|General Dynamics||United States||Mark 83 bomb||Low drag general-purpose bomb (1,000 lb (450 kg))||1980s||Used by CF-18|
|General Dynamics||United States||Mark 84 bomb||Low drag general-purpose bomb (2,000 lb (910 kg))||1980s||Used by CF-18|
|Boeing||United States||Joint Direct Attack Munition||A kit to convert a regular bomb into precision-guided munition||2011||Used by CF-18|
|Raytheon/Hughes||United States||AGM-65G Maverick Missile||Air-to-surface missile||1999 leased from the United States for Kosovo Force, 2002 bought by the Canadian Government for the War in Afghanistan (2001-2021)||Used by CF-18|
|Bristol||Canada||CRV 7 Rocket||Folding-fin ground attack rocket||1970s||Used by CF-18|
|Douglas||United States||AIM-7 Sparrow||Medium-range semi-active radar homing air-to-air missile||1980s||Used by CF-18|
|Raytheon/Hughes||United States||AIM-120 AMRAAM||Beyond Visual Range (BVR) air-to-air missile||2000s||Used by CF-18|
|United States||AIM-9 Sidewinder||Heat-seeking, short-range, air-to-air missile||1980s||Used by CF-18|
|United States||M61 20mm Vulcan cannon||Air-cooled gatling-style cannon||1980s||Used by CF-18|
|Alliant||United States||Mark 46 torpedo||Air and ship-launched lightweight torpedo||1970s||Used by CP-140 Aurora and CH-148 Cyclone (but not by CP-140A Arcturus)|
|FN Herstal||Belgium||FN MAG C6||7.62 mm self-defence machine gun||1980s||Used by CH-146 Griffon, CH-147F Chinook and CH-148 Cyclone|
|Dillon Aero||United States||M134||7.62 mm self-defence machine gun||2011||Used by CH-146 Griffon|
|Browning Arms Company||United States||M3M||0.50 cal (12.7 mm) machine gun||2013||Used by CH-146 Griffon|
|Systems & Electronics, Inc.||United States||60K Tunner||Material handling equipment||2008||Used with CC-177 transport|
|JBT AeroTech||United States||Halvorsen 44K Loaders||Truck Aircraft Side Load Unload (TASLU) Loader||2008||4 for use with CC-177; licensed from Static Engineering of Australia|
|Mobile Arrestor Gear|
|FMC Corp.||United States||B-1200||Aircraft towing tractor||2008||Used to tow CC-177 and CC-130|
|Weapon||Country of manufacture||Type||In service||#|
|CIM-10 Bomarc-B||United States||Supersonic missile equipped with a 10 kt W40 (nuclear warhead)||1962 to 1972||N/A|
|AIR-2 Genie||United States||Air-to-air rocket with a 1.5 kt W25 (nuclear warhead)||1965 to 1984||N/A|
|MK-20 "Rockeye"||United States||Cluster bomb||1980s to 1997||≈1000|
The commander of the Royal Canadian Air Force, located at National Defence Headquarters in Ottawa, commands and provides strategic direction to the Air Force. The commander of 1 Canadian Air Division and Canadian NORAD Region, based in Winnipeg, is responsible for the operational command and control of Royal Canadian Air Force activities throughout Canada and worldwide. The RCAF's other Air Division, 2 Canadian Air Division, was established in June 2009, and consists of training establishments.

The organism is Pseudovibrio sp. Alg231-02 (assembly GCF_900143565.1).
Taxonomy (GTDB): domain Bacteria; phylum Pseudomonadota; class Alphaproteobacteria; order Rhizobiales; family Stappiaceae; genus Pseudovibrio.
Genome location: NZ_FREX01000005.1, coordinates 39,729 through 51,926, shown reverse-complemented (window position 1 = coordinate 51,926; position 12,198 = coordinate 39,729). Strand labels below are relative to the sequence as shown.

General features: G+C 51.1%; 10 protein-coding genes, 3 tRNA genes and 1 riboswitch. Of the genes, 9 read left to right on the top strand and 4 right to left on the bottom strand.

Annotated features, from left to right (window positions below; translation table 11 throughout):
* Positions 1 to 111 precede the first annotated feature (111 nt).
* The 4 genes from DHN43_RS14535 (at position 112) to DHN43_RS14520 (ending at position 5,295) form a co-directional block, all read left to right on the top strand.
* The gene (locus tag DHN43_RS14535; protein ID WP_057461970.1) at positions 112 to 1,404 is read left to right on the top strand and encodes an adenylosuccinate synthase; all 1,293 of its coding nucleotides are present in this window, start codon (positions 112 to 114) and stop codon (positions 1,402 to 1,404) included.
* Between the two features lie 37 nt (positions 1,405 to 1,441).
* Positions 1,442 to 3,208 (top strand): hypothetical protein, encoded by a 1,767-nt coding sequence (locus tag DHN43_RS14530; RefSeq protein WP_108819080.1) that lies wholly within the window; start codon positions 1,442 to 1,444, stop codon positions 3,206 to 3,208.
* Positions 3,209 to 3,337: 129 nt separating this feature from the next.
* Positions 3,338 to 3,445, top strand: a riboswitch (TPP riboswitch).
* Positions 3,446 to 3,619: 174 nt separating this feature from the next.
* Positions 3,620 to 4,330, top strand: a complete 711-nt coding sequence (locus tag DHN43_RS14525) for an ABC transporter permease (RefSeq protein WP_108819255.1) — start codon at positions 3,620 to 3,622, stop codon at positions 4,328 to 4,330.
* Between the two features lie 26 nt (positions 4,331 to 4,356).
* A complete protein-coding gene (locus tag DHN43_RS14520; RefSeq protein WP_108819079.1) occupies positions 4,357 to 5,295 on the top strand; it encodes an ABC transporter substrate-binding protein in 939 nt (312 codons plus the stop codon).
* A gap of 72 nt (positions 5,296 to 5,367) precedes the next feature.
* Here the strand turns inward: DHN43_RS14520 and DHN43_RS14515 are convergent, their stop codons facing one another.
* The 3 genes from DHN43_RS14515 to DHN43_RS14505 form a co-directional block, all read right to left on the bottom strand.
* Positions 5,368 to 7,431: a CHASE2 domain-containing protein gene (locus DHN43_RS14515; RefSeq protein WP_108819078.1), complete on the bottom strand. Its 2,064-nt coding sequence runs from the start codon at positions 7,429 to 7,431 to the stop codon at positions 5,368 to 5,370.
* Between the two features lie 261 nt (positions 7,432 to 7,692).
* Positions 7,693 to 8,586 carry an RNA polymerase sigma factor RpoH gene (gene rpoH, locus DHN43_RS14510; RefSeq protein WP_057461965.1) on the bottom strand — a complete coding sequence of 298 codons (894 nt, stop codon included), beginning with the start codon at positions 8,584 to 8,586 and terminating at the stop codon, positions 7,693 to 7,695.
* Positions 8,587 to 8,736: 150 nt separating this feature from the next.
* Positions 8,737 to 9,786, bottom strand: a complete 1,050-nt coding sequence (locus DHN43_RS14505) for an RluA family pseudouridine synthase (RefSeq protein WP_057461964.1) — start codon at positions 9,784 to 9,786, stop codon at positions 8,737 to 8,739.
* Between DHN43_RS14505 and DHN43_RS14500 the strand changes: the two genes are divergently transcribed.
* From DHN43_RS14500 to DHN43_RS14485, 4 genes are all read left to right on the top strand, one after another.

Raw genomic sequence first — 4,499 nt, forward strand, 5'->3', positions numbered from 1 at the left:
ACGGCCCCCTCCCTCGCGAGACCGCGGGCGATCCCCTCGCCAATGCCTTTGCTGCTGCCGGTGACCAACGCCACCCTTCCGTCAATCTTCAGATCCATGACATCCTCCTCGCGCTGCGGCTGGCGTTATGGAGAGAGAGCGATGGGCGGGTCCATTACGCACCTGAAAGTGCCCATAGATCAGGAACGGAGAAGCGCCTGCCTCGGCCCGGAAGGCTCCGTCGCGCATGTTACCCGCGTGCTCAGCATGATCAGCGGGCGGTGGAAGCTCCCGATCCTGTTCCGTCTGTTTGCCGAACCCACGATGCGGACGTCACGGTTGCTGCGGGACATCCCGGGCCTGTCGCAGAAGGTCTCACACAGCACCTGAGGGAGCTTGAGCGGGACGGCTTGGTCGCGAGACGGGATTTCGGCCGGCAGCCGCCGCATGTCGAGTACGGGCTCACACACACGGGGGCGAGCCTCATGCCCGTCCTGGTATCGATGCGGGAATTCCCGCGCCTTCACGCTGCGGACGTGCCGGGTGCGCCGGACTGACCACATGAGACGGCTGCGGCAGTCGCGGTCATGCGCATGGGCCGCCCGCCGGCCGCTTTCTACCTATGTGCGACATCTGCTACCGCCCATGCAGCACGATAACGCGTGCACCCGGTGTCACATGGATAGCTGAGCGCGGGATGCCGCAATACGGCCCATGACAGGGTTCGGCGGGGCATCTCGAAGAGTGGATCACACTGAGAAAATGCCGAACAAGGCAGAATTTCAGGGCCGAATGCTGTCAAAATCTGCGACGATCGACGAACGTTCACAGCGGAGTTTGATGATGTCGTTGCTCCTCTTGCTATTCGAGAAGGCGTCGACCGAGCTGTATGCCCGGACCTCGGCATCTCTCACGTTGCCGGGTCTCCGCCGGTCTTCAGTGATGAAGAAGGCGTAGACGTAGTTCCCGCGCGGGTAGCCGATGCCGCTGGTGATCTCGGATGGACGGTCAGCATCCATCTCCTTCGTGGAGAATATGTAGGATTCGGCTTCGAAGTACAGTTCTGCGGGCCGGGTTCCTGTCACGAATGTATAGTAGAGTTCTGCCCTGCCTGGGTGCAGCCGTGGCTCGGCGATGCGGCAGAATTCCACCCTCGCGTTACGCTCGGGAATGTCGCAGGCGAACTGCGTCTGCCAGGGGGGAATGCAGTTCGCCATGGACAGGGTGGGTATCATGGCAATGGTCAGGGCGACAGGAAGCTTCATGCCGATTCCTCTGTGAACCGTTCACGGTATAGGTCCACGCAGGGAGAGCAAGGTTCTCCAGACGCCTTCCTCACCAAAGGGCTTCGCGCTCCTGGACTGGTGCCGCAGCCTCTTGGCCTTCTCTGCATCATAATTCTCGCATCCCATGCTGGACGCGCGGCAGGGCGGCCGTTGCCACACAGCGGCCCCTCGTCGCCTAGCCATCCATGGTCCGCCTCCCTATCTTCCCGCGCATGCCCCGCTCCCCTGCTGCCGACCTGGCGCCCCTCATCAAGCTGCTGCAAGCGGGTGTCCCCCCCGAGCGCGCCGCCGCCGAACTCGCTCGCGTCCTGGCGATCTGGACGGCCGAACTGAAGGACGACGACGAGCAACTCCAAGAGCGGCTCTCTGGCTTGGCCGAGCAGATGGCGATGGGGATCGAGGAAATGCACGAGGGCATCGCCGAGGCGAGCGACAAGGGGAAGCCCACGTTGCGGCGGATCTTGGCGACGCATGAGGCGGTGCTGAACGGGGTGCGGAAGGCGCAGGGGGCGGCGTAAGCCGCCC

There are 13 wings across Canada, 11 operational and 2 used for training. Wings represent the grouping of various squadrons, both operational and support, under a single tactical commander reporting to the operational commander. Ten wings also include a Canadian Forces base along with other operational and support units.
The rank of general is held when an air officer is serving as chief of the Defence Staff. The commander of the Royal Canadian Air Force holds the rank of lieutenant-general. Divisions are commanded by major-generals. Brigadier-generals are typically second-in-command of a division. Wings are commanded by colonels. Squadrons are commanded by lieutenant-colonels. Majors are typically second-in-command of squadrons, or flight commanders. Captains, lieutenants and second lieutenants are the junior level leaders in RCAF squadrons and headquarters.
|NATO code||OF-10||OF-9||OF-8||OF-7||OF-6||OF-5||OF-4||OF-3||OF-2||OF-1||OF(D)||Student officer|
| Royal Canadian Air Force
|General||Lieutenant-general||Major-general||Brigadier-general||Colonel||Lieutenant-colonel||Major||Captain||Lieutenant||Second lieutenant||Officer cadet|
| Royal Canadian Air Force
chief warrant officer
|Command chief warrant officer||Senior appointment
chief warrant officer
|Chief warrant officer||Master warrant officer||Warrant officer||Sergeant||Master corporal||Corporal||Aviator (trained)||Aviator (basic)|
des Forces canadiennes
|Adjudant-chef||Adjudant-maître||Adjudant||Sergent||Caporal-chef||Caporal||Aviateur (formé)||Aviateur (confirmé)|
On 1 April 2015, the rank structure and insignia changed. The rank of private was replaced with that of aviator. The previously used term "leading aircraftman" was considered not to be gender neutral. Insignia were also changed from golden yellow to a pearl-grey colour similar to that worn before unification of Canada's armed forces in 1968. A revival of the former rank titles of the RCAF did not occur, however, as such an extensive change was considered "too complicated and confusing". Instead, the current rank titles were retained (with the exception of aviator). The Royal Flying Corps, considered to be a predecessor of the RCAF, used rank titles similar to the existing rank titles of the RCAF.
Roundels used from 1920 until 1945 were usually the same as Royal Air Force roundels although not all variations were used and colours were matched to locally available paints.